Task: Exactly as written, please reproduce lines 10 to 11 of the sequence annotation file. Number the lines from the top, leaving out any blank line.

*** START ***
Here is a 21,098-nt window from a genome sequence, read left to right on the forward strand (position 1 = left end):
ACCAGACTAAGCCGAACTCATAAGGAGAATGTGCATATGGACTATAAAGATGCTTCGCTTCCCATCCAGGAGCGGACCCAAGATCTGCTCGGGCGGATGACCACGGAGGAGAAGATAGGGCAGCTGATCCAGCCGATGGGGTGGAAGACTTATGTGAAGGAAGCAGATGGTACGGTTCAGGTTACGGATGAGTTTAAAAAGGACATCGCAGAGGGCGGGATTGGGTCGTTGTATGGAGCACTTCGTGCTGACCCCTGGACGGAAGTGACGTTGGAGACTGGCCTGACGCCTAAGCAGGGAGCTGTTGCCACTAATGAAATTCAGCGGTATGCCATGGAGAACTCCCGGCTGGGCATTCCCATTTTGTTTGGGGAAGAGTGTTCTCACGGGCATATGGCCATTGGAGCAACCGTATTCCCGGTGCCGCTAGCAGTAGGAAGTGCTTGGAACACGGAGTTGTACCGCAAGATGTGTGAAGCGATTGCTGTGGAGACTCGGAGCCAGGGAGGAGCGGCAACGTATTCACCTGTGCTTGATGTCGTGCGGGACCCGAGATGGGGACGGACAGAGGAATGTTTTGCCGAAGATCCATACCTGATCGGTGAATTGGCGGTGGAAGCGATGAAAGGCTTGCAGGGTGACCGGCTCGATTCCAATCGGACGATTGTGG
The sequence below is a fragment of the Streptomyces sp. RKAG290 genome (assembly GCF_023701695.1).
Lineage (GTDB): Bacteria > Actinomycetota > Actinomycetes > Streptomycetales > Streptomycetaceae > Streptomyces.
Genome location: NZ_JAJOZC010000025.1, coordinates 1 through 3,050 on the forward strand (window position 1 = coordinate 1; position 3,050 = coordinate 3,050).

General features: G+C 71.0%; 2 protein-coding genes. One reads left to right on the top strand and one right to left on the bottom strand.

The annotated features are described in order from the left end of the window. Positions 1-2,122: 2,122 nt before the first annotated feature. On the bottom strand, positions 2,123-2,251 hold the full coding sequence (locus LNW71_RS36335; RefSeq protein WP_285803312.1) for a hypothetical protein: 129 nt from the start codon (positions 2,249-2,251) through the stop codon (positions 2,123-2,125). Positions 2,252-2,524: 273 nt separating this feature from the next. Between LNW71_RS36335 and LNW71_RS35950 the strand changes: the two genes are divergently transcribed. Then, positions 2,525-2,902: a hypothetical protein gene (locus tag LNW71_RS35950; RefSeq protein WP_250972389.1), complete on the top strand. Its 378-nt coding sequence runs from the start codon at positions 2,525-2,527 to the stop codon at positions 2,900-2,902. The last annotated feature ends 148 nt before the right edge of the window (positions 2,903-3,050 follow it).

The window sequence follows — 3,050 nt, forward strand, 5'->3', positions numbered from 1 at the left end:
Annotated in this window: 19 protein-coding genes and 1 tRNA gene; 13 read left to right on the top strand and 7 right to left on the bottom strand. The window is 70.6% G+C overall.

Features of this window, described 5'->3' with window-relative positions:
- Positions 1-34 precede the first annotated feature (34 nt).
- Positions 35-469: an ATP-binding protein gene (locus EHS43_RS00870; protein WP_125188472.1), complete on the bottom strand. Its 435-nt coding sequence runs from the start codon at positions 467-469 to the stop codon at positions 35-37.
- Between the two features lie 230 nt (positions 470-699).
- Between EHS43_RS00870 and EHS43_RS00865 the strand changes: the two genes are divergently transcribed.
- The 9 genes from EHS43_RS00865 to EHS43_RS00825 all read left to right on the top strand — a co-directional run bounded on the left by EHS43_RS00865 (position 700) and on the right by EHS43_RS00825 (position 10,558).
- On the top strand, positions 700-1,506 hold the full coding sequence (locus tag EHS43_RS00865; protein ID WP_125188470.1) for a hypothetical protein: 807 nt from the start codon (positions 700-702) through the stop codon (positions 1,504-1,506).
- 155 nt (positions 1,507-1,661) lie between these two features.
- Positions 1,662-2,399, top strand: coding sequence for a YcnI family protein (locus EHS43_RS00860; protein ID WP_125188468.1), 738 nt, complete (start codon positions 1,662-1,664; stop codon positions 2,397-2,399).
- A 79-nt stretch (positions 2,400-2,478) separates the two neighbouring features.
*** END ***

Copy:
Features of this window, described 5'->3' with window-relative positions:
- Positions 1-34 precede the first annotated feature (34 nt).